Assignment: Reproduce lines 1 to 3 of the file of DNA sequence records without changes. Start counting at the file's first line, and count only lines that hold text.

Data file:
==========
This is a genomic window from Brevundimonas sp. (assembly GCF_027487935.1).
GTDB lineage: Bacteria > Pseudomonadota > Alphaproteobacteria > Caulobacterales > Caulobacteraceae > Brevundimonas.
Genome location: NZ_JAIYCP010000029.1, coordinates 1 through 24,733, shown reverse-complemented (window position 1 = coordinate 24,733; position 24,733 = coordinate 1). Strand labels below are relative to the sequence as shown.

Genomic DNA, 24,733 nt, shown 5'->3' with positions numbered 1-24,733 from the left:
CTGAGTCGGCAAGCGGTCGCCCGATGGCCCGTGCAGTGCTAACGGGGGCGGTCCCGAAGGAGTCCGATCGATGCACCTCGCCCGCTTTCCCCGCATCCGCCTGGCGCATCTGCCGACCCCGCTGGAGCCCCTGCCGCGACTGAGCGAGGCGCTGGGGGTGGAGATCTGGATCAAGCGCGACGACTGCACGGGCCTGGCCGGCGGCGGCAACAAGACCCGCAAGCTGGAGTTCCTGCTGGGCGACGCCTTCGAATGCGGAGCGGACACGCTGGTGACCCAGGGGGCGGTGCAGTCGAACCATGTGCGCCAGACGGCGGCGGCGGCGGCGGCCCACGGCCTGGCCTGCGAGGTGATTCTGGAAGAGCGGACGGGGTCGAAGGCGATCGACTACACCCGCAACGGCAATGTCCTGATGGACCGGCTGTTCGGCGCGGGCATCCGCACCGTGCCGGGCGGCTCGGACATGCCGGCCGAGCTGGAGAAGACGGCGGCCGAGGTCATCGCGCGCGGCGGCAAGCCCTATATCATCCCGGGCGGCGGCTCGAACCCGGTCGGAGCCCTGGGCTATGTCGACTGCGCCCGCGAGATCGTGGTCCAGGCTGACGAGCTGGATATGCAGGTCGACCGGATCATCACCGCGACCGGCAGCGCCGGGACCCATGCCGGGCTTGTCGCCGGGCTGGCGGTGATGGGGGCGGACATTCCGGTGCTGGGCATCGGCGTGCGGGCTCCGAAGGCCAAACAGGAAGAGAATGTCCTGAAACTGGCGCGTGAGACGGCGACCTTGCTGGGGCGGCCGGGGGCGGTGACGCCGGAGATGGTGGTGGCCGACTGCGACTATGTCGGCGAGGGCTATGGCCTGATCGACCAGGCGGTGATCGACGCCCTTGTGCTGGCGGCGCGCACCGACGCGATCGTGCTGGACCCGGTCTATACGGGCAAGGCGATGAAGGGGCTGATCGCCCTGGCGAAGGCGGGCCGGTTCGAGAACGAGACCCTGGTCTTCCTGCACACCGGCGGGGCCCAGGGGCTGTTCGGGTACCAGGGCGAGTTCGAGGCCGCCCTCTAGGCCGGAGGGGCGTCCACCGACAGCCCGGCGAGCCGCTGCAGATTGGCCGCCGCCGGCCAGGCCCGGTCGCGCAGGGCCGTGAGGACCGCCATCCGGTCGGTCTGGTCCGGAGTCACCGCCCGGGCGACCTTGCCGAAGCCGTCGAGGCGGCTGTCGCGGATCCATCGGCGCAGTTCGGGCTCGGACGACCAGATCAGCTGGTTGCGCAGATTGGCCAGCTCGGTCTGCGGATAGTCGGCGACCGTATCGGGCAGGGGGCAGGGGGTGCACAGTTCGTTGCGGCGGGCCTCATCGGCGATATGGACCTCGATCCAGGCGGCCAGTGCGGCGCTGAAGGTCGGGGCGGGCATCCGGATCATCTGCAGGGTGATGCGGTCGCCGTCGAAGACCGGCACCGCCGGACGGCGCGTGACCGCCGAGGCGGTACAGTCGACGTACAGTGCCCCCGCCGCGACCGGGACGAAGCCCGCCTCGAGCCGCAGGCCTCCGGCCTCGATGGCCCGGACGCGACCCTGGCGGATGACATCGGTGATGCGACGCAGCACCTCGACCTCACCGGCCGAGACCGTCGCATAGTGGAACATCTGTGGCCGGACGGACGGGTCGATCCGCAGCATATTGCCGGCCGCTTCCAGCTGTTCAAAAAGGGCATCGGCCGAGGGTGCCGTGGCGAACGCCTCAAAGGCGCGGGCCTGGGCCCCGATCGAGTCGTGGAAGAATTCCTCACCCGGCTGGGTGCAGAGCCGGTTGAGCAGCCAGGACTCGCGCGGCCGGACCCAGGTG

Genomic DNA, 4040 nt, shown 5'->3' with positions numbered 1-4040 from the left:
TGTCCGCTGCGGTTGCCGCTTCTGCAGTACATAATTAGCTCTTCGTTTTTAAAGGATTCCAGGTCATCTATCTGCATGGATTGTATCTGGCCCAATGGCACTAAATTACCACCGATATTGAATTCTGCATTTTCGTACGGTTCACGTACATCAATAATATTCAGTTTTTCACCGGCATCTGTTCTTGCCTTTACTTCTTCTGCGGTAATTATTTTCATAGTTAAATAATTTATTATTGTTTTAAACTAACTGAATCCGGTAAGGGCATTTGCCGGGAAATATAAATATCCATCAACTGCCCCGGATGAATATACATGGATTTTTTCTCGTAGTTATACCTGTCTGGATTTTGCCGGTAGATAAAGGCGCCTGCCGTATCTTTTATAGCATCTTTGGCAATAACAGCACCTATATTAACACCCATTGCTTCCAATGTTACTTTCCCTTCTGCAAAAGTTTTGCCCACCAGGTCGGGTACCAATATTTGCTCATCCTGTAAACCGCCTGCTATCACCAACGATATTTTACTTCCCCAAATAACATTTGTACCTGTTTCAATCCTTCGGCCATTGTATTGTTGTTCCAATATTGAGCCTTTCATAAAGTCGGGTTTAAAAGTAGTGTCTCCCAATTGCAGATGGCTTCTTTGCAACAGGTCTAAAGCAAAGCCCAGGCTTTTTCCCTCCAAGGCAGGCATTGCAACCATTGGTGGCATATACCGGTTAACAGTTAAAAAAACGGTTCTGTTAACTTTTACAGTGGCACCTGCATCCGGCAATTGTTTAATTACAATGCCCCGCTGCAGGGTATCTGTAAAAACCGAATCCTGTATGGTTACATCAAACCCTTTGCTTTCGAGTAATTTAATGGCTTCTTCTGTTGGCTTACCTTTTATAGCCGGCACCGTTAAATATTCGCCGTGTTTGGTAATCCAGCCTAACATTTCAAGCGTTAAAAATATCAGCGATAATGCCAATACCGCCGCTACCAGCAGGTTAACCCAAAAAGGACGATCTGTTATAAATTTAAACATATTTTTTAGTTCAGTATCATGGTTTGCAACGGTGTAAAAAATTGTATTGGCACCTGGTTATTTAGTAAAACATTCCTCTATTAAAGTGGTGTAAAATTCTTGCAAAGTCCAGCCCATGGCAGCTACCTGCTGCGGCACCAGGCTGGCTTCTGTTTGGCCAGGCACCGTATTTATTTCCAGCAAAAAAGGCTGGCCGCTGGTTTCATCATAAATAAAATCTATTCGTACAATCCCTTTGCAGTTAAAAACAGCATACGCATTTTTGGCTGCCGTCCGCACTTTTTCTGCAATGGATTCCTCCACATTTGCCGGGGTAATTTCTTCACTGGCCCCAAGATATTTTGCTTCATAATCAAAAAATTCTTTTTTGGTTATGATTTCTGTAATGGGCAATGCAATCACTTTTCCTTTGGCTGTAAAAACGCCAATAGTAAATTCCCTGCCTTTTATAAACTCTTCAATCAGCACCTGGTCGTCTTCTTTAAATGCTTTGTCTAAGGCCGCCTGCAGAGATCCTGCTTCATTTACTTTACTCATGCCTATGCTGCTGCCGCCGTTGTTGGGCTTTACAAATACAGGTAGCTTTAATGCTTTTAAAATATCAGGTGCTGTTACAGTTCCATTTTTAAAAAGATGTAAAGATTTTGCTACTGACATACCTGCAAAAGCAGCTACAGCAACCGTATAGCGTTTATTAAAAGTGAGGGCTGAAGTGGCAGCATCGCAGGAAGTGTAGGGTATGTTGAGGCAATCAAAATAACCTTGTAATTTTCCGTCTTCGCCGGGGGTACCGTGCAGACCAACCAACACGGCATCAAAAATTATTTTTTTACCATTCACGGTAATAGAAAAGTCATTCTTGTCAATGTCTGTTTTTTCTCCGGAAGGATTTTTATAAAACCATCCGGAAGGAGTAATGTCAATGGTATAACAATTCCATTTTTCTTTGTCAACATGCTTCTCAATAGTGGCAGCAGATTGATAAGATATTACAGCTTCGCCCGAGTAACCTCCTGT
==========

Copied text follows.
This is a genomic window from Brevundimonas sp. (assembly GCF_027487935.1).
GTDB lineage: Bacteria > Pseudomonadota > Alphaproteobacteria > Caulobacterales > Caulobacteraceae > Brevundimonas.
Genome location: NZ_JAIYCP010000029.1, coordinates 1 through 24,733, shown reverse-complemented (window position 1 = coordinate 24,733; position 24,733 = coordinate 1). Strand labels below are relative to the sequence as shown.